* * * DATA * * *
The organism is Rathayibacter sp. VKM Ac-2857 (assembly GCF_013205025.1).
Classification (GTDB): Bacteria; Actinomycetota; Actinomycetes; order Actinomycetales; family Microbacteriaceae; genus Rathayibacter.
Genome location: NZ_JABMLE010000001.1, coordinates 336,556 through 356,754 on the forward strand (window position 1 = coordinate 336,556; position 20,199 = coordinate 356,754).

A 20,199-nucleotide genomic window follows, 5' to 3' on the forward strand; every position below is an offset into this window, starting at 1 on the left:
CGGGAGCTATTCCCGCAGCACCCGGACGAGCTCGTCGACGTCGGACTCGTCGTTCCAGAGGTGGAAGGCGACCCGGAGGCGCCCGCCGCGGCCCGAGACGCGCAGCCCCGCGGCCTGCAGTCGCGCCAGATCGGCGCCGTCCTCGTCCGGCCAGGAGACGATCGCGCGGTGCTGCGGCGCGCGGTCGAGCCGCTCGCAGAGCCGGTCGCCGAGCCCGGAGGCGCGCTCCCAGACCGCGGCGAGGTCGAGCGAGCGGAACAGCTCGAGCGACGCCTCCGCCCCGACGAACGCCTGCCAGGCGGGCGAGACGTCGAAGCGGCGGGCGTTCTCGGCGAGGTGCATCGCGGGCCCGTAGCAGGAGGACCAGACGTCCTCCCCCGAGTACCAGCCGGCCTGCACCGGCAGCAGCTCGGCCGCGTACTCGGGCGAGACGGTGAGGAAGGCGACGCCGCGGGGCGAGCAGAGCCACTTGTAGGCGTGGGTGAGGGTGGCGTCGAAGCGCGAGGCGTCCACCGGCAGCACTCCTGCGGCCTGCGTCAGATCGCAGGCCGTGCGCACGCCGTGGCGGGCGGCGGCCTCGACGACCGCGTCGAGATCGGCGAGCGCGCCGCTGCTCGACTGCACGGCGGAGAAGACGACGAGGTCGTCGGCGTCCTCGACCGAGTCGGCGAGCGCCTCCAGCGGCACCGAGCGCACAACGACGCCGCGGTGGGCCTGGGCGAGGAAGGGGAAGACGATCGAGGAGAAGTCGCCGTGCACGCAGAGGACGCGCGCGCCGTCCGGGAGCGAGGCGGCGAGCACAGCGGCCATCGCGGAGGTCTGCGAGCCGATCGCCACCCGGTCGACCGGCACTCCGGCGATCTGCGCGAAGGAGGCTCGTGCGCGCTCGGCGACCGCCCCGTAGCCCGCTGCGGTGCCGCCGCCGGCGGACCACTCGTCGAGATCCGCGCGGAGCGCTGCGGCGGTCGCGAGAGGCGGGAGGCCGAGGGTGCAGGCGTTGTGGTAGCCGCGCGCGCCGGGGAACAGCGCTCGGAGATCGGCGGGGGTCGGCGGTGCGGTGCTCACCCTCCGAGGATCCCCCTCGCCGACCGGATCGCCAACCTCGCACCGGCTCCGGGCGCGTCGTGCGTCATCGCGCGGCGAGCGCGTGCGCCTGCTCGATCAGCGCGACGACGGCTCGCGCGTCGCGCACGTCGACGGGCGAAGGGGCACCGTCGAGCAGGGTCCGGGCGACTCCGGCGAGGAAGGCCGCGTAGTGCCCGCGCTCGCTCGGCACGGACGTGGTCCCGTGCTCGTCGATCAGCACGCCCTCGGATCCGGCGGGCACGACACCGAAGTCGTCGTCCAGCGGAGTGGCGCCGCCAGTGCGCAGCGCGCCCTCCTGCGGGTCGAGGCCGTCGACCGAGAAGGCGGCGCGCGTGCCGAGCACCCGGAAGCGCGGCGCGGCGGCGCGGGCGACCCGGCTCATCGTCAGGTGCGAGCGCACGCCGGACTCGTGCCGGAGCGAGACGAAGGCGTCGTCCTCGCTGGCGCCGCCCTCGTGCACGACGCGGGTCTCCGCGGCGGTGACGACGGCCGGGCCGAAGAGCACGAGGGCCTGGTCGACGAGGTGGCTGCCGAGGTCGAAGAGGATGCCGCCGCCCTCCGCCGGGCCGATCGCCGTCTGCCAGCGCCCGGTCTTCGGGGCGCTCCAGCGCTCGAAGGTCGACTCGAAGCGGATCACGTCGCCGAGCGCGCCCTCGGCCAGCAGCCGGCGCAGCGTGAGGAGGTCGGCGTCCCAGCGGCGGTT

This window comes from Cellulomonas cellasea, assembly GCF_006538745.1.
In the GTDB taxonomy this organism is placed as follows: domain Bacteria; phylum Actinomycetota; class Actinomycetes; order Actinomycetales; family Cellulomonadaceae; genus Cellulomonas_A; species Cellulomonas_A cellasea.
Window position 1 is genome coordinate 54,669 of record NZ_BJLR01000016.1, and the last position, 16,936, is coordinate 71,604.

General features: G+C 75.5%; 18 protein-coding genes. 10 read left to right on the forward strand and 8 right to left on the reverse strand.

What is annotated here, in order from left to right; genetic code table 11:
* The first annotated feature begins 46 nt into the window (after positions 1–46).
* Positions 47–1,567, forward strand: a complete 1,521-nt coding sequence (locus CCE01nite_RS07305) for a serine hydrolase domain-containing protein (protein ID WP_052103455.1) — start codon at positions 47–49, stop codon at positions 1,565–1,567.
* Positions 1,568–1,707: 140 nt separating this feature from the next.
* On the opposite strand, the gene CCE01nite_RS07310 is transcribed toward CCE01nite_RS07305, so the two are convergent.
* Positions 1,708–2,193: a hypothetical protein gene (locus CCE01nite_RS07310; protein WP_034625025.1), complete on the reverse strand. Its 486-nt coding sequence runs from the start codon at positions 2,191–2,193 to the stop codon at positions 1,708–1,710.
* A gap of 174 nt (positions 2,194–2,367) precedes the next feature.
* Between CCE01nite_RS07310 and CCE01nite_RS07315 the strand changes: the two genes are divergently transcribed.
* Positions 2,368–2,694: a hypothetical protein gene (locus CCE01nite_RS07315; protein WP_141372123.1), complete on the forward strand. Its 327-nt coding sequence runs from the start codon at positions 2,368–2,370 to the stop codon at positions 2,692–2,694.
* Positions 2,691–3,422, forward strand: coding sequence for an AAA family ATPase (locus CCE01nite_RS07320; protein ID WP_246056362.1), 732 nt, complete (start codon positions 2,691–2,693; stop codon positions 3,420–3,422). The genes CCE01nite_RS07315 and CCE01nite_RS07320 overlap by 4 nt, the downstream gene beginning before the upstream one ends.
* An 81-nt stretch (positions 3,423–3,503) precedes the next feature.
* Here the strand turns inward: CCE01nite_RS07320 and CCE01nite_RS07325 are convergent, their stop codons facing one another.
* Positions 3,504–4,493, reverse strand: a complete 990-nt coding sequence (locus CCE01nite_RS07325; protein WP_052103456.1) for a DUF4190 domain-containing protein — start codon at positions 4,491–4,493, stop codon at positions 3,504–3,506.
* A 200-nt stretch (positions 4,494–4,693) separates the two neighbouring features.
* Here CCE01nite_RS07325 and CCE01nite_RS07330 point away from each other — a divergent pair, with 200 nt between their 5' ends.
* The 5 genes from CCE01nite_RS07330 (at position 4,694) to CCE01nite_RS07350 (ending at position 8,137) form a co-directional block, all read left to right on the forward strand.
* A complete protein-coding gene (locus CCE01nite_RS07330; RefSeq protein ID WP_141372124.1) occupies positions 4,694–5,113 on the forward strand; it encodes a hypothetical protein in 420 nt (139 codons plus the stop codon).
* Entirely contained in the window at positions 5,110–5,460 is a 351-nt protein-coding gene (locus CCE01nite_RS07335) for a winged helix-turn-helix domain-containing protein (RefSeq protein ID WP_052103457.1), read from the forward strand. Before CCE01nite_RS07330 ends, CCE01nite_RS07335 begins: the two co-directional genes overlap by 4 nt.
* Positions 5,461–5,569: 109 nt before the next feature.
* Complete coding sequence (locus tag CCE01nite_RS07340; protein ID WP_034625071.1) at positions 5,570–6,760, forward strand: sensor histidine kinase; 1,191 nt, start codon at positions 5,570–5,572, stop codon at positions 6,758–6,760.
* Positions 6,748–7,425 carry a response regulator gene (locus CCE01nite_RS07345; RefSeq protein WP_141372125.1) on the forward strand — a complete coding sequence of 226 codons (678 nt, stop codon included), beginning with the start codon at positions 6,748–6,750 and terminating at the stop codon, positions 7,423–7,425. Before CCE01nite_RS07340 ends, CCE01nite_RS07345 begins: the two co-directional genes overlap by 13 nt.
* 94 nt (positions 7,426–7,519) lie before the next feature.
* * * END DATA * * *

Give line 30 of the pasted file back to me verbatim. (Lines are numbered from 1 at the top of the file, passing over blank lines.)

* Positions 6,748–7,425 carry a response regulator gene (locus CCE01nite_RS07345; RefSeq protein WP_141372125.1) on the forward strand — a complete coding sequence of 226 codons (678 nt, stop codon included), beginning with the start codon at positions 6,748–6,750 and terminating at the stop codon, positions 7,423–7,425. Before CCE01nite_RS07340 ends, CCE01nite_RS07345 begins: the two co-directional genes overlap by 13 nt.